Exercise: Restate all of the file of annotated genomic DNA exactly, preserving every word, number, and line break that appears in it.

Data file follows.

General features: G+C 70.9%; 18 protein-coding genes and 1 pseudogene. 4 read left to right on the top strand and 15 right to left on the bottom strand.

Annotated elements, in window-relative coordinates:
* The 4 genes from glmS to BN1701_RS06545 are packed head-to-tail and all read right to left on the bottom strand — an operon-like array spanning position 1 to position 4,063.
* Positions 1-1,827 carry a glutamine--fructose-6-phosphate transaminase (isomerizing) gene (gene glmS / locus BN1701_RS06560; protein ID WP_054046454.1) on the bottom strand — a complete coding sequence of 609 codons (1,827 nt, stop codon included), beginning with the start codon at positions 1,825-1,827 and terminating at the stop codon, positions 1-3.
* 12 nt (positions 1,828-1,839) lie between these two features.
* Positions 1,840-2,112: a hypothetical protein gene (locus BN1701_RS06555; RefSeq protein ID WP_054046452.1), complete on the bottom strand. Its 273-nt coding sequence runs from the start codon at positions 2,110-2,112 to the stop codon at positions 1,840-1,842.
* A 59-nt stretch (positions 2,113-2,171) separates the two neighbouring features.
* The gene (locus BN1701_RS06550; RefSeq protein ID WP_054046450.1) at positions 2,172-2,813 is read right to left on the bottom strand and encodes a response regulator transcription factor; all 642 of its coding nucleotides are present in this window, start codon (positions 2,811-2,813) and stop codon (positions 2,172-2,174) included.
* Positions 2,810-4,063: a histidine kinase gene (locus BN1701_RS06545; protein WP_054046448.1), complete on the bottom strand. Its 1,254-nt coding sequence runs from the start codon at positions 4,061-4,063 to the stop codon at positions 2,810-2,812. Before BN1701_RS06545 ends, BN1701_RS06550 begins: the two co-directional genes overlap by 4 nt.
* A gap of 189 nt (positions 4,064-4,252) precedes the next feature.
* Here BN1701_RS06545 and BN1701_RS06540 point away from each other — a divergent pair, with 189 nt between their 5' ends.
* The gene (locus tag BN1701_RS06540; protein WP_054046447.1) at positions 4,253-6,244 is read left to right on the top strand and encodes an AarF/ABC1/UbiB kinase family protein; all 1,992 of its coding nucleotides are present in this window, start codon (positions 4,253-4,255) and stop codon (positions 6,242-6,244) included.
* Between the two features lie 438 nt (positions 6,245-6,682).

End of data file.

General features: G+C 70.9%; 18 protein-coding genes and 1 pseudogene. 4 read left to right on the top strand and 15 right to left on the bottom strand.

Annotated elements, in window-relative coordinates:
* The 4 genes from glmS to BN1701_RS06545 are packed head-to-tail and all read right to left on the bottom strand — an operon-like array spanning position 1 to position 4,063.
* Positions 1-1,827 carry a glutamine--fructose-6-phosphate transaminase (isomerizing) gene (gene glmS / locus BN1701_RS06560; protein ID WP_054046454.1) on the bottom strand — a complete coding sequence of 609 codons (1,827 nt, stop codon included), beginning with the start codon at positions 1,825-1,827 and terminating at the stop codon, positions 1-3.
* 12 nt (positions 1,828-1,839) lie between these two features.
* Positions 1,840-2,112: a hypothetical protein gene (locus BN1701_RS06555; RefSeq protein ID WP_054046452.1), complete on the bottom strand. Its 273-nt coding sequence runs from the start codon at positions 2,110-2,112 to the stop codon at positions 1,840-1,842.
* A 59-nt stretch (positions 2,113-2,171) separates the two neighbouring features.
* The gene (locus BN1701_RS06550; RefSeq protein ID WP_054046450.1) at positions 2,172-2,813 is read right to left on the bottom strand and encodes a response regulator transcription factor; all 642 of its coding nucleotides are present in this window, start codon (positions 2,811-2,813) and stop codon (positions 2,172-2,174) included.
* Positions 2,810-4,063: a histidine kinase gene (locus BN1701_RS06545; protein WP_054046448.1), complete on the bottom strand. Its 1,254-nt coding sequence runs from the start codon at positions 4,061-4,063 to the stop codon at positions 2,810-2,812. Before BN1701_RS06545 ends, BN1701_RS06550 begins: the two co-directional genes overlap by 4 nt.
* A gap of 189 nt (positions 4,064-4,252) precedes the next feature.
* Here BN1701_RS06545 and BN1701_RS06540 point away from each other — a divergent pair, with 189 nt between their 5' ends.
* The gene (locus tag BN1701_RS06540; protein WP_054046447.1) at positions 4,253-6,244 is read left to right on the top strand and encodes an AarF/ABC1/UbiB kinase family protein; all 1,992 of its coding nucleotides are present in this window, start codon (positions 4,253-4,255) and stop codon (positions 6,242-6,244) included.
* Between the two features lie 438 nt (positions 6,245-6,682).